First-Time Obedience Training: Balance the Good with the Bad

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By Maureen Monfore, http://www.ChildwiseChat.com

 If you follow Valerie’s blog, you are likely no stranger to the idea that establishing authority and requiring respect from our children must form the basis of our parenting. When they are little, we lead by our authority. It’s when they’re older that we can lead by our influence and establish a friendship with our children.

But establishing an air of authority and respect can be difficult. We want to hold a position of power over our children, but at the same time, we don’t want to frustrate or alienate our children.

It’s for this reason that it is so important to balance the good with the bad when training our children in first-time obedience (FTO). I have discussed first-time obedience training here and on my own blog at length. But here’s a quick refresher:

  • You call the child’s name
  • The child replies with a “yes, mommy” or other similar response
  • The child looks in your eye from across the room or comes to you when he’s in another room
  • The child responds to the call of his name with an attitude of submission and willingness to comply with any instruction you give

There is much more to FTO training than meets the eye, but you get the idea. (For more, visit my blog or check out my e-book.)

When we balance the good with the bad, the goal is to keep our kids on their toes and to establish a habit of first-time obedience.

So it’s essential that we watch our tone when calling the child’s name. Keep it positive. Don’t say their name with a berating or threatening tone. If he hears that you are unhappy with him, he won’t want to respond.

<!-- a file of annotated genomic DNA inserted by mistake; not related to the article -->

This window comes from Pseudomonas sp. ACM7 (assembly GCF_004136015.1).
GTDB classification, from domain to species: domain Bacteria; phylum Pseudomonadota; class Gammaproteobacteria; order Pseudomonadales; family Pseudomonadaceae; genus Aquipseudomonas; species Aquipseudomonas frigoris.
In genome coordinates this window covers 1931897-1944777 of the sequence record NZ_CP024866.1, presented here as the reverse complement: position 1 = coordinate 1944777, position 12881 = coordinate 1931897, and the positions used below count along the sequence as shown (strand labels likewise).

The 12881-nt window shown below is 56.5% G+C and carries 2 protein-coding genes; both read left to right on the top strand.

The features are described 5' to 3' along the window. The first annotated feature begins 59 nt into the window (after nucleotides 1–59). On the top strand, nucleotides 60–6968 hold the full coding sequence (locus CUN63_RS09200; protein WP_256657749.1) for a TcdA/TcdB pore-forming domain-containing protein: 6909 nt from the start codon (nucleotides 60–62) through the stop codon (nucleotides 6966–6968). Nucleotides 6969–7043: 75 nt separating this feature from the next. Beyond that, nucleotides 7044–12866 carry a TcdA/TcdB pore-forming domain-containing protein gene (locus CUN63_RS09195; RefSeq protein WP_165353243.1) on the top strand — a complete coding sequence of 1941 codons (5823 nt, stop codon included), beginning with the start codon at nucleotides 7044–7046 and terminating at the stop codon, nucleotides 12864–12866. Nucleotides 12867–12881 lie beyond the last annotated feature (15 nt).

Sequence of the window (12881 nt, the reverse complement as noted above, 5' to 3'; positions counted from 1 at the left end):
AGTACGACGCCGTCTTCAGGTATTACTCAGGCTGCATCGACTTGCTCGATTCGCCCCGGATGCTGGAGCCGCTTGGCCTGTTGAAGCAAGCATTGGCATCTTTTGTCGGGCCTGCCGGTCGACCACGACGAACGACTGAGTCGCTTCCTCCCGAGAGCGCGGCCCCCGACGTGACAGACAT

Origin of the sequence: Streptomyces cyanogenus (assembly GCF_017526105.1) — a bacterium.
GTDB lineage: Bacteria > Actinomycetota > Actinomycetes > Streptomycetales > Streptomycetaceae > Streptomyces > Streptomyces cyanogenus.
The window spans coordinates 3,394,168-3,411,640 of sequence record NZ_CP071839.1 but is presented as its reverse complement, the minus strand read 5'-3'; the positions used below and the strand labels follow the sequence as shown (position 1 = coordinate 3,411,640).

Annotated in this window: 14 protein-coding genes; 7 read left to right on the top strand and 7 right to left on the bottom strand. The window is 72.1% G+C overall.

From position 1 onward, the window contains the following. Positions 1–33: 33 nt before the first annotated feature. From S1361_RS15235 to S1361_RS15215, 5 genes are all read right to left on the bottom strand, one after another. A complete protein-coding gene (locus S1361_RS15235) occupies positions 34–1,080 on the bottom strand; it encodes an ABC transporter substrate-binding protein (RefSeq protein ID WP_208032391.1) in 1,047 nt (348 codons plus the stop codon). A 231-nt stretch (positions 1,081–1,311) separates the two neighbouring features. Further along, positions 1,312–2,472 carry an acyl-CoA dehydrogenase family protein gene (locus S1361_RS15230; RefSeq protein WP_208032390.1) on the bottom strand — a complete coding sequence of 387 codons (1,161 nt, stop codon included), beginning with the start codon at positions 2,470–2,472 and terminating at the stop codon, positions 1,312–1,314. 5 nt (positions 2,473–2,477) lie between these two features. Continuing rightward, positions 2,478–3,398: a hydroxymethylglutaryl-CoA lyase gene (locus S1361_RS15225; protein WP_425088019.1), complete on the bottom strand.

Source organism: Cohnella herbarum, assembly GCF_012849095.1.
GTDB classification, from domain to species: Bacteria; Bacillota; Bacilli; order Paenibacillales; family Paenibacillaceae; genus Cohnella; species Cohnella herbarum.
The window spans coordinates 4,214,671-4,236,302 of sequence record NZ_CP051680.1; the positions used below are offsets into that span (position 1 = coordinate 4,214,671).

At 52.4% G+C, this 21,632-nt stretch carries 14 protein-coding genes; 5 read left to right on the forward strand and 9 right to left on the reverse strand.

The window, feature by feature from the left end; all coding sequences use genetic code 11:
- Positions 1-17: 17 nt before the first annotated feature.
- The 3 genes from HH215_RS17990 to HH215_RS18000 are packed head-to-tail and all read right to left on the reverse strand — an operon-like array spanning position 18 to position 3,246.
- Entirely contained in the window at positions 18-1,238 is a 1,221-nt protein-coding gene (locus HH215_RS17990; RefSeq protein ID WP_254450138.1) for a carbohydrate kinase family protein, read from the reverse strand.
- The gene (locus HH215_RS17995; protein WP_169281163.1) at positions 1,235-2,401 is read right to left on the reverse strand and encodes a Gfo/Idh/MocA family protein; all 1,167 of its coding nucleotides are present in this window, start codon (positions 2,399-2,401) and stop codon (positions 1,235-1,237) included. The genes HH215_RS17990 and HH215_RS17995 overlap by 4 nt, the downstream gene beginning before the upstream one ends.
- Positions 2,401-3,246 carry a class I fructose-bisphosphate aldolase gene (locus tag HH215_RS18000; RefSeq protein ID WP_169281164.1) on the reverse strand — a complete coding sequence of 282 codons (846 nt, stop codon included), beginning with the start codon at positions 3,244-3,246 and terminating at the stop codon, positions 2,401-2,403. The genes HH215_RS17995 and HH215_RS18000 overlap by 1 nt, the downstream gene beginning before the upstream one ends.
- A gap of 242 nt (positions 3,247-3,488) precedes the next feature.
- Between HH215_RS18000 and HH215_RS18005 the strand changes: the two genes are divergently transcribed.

By the same token, call his name when you have positive things to offer. Don’t get into the habit where every time you call his name, he knows you’ll be asking him to do something he won’t want to do. He will stop responding.

Rather than just calling him when you have a task for him to complete or when you need him to stop a particular behavior, call him and get your “yes, mommy” and eye contact when offering a cookie, suggesting a trip to the park, or even just asking for a hug.

When you balance the good with the bad, he will be much more likely to comply.

Maureen Monfore is a mother of two young boys, a freelance writer, and the author of ChildwiseChat.com and the eBook, Live in Harmony with First-Time Obedience. A loyal follower of the teachings of Gary and Anne Marie Ezzo, she is passionate about teaching children to obey to pave the way for fun, love, learning, and essential moral development.

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Valerie, also known as The Babywise Mom, is the mother to four children. She has been blogging on Babywise and general parenting since 2007. She has a degree in technical writing and loves using those skills to help parents be the best parents they can be! Read her book, The Babywise Mom Nap Guide, to get help on sleep from birth through the preschool years. You can also find her writing at Babywise.life, Today Parenting, and Her View From Home. Read more about Valerie and her family on the About page. Follow her on FacebookPinterest, and Instagram for more tips and helps.

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2 Comments

  1. Scat6879
    October 12, 2012 / 6:16 PM

    I love the teaching and training by the Ezzos, and have had the privilege of nanny a family that lived that way with FTO and responding with 'Yes Mommy'. Now I have 2 babies- one 18mos and one 5 weeks, when do I start doing FTO with my older one? She obeys very well and responds to the word Obey, but she can't quite say, 'Yes Mommy' I've been working with her to say 'Ok Mom' when I tell her something. When do I start discipline for not obeying the first time? Should I have more frame for it now because she doesn't quite communicate clearly or do I discipline right away and teach her that way?? Thank you 🙂

  2. Carrie Aultman
    July 4, 2017 / 6:22 PM

    Wondering the same thing. 18 mo twins. They don't say many words yet.

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